Environmental Protection Agency (EPA) enforcers helped convict 185 Americans of environmental crimes this year, with each of these eco-convicts getting sentenced to eight months in prison on average for crimes ranging from biofuel fraud to illegally removing asbestos.
EPA enforcement data for 2015 shows the agency opened 213 environmental cases which resulted in 185 people convicted and sentenced to 129 years in prison. EPA has been opening fewer cases in recent years to focus more on “high impact” cases.
“The focus on high impact more complex cases results in fewer investigations overall,” EPA notes in its presentation showing agency enforcement activities for the year. EPA says its criminal enforcement focuses “on complex cases that involve a serious threat to human health and the environment or that undermine program integrity.”
Every year, EPA agents help put dozens of Americans in prison for breaking U.S. environmental laws. Environmental crimes range from spilling coal ash into public waterways, to pretending to produce biofuels, to illegally cleaning up asbestos in buildings.criminal enforcements also raked in “individual and corporate fines over $88.0 million, with an additional $4 billion in court ordered environmental projects and $112 million in restitution.”
EPA’s biggest court case this year was brought against Duke Energy for spilling coal ash into rivers in North Carolina and Virginia. The company was convicted of violating the Clean Water Act, fined $68 million and agreed to pay $34 million “for environmental projects in North Carolina and Virginia,” according to EPA.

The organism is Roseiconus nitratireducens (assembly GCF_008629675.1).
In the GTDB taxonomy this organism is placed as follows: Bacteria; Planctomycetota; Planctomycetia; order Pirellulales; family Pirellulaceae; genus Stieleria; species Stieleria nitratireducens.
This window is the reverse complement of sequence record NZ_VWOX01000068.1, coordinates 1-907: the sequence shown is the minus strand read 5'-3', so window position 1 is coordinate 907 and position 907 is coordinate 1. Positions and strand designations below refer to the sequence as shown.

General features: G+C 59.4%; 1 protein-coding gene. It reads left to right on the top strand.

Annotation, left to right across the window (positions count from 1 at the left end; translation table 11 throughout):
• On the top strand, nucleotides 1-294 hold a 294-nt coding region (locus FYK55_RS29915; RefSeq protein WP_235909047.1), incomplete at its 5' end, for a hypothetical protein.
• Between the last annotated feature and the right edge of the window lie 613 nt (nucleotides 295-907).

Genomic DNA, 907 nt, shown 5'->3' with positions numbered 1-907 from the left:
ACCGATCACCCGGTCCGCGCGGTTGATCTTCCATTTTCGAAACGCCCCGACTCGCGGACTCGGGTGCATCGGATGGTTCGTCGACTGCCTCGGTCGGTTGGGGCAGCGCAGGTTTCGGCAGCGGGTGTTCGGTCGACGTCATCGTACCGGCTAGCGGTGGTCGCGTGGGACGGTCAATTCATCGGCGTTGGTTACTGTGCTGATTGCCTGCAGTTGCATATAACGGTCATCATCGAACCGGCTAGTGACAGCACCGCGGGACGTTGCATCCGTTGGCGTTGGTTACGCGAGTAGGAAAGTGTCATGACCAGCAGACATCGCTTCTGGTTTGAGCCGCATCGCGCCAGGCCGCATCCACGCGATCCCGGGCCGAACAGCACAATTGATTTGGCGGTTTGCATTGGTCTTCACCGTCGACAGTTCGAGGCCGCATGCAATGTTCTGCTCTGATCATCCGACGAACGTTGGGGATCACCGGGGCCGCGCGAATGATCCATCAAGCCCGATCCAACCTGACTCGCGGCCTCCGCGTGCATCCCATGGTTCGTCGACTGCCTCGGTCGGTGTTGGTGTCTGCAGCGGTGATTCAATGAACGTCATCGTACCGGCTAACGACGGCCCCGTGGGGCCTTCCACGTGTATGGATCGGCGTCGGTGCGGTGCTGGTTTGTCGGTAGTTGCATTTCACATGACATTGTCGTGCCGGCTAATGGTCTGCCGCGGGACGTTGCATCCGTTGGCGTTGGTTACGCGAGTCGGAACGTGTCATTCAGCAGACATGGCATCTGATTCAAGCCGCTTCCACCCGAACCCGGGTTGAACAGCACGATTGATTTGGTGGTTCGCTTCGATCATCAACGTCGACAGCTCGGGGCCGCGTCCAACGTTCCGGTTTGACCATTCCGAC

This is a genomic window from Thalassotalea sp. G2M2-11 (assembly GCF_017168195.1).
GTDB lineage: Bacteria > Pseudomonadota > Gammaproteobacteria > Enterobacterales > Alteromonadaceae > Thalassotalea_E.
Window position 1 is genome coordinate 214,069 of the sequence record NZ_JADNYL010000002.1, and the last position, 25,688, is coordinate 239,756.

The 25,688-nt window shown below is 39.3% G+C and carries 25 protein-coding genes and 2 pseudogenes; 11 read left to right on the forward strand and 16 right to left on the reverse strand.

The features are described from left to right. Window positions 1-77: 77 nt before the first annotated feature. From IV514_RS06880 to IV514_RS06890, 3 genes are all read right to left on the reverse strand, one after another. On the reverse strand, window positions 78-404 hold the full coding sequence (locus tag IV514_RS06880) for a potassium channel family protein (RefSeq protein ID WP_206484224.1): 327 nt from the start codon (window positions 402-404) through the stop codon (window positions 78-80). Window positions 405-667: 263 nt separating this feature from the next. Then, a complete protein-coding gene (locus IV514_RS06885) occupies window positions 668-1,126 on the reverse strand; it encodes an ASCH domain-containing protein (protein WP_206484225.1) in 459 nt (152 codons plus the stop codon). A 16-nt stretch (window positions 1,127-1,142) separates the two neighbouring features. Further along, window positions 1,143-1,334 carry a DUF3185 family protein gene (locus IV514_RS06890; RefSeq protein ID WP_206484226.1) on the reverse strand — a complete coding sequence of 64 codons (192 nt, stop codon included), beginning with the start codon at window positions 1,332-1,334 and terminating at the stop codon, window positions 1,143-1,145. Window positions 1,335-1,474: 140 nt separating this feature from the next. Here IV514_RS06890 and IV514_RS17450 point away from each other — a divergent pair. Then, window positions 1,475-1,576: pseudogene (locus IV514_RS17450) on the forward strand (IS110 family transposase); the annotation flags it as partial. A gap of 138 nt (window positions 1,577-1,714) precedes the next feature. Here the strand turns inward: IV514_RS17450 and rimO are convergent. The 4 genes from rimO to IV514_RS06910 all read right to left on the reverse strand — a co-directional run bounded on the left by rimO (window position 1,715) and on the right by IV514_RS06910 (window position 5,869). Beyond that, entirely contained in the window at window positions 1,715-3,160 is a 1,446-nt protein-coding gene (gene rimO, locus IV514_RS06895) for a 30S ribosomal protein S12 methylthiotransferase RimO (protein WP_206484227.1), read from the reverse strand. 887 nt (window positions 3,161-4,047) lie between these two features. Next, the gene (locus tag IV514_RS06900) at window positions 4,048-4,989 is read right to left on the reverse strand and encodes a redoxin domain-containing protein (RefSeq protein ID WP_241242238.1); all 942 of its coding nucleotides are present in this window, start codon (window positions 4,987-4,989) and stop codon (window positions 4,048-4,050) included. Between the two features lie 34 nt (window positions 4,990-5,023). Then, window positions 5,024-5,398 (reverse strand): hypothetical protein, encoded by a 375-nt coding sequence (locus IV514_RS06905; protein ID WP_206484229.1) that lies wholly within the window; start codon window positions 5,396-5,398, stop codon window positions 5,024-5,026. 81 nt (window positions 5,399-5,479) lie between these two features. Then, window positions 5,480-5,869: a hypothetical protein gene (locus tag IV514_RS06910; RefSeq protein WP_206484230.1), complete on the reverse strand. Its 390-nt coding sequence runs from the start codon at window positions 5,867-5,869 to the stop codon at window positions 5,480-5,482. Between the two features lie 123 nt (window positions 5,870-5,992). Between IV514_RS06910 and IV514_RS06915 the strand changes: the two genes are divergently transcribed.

Duke admitted to failing to maintain coal ash storage equipment on the Dan River and Cape Fear. The company agreed to paying the largest fine ever levied under the Clean Water Act.
Interestingly enough, EPA has not fined or jailed anyone for the spilling of three million gallons of mine wastewater in August. That month, EPA workers opened up the Gold King Mine and sent a toxic plume of mine waste though rivers in Colorado, New Mexico and Utah. Toxic mine waste even went through Navajo Nation territory and resulted in farms having their water supplies shut off.
Republican lawmakers were quick to criticize EPA for not taking any disciplinary action against contractors or employees involved in the Colorado mine spill. Lawmakers noted that while EPA drags its feet, a private company, like Duke, would have been fined quickly if it had spilled mine waste.
The Department of the Interior’s outside review of the spill incident found EPA could have avoided a blowout if it had taken precautions agency workers had used while opening other sealed Colorado mines.
Interior found that had the agency used “a drill rig to bore into the mine from above” to open Gold King “the mine would have been revised, and the blowout would not have occurred.”
The EPA has taken responsibility for the spill, but still hasn’t taken actions against agency workers who opened up the mine mouth. In fact, lawmakers are worried the agency is trying to taint a federal investigation into the spill.
“[T]he Committee on Natural Resources is troubled by the EPA’s disclosure last week that it had recently interviewed two material witnesses to the EPA’s activities at Gold King Mine,” Republican Reps. Rob Bishop of Utah and Louie Gohmert of Texas wrote to the EPA’s inspector general.
“Specifically, the Committee is concerned that the EPA’s interview did not follow best investigative practices and may have interfered with the OIG’s ongoing investigation,” the lawmakers wrote to the agency.
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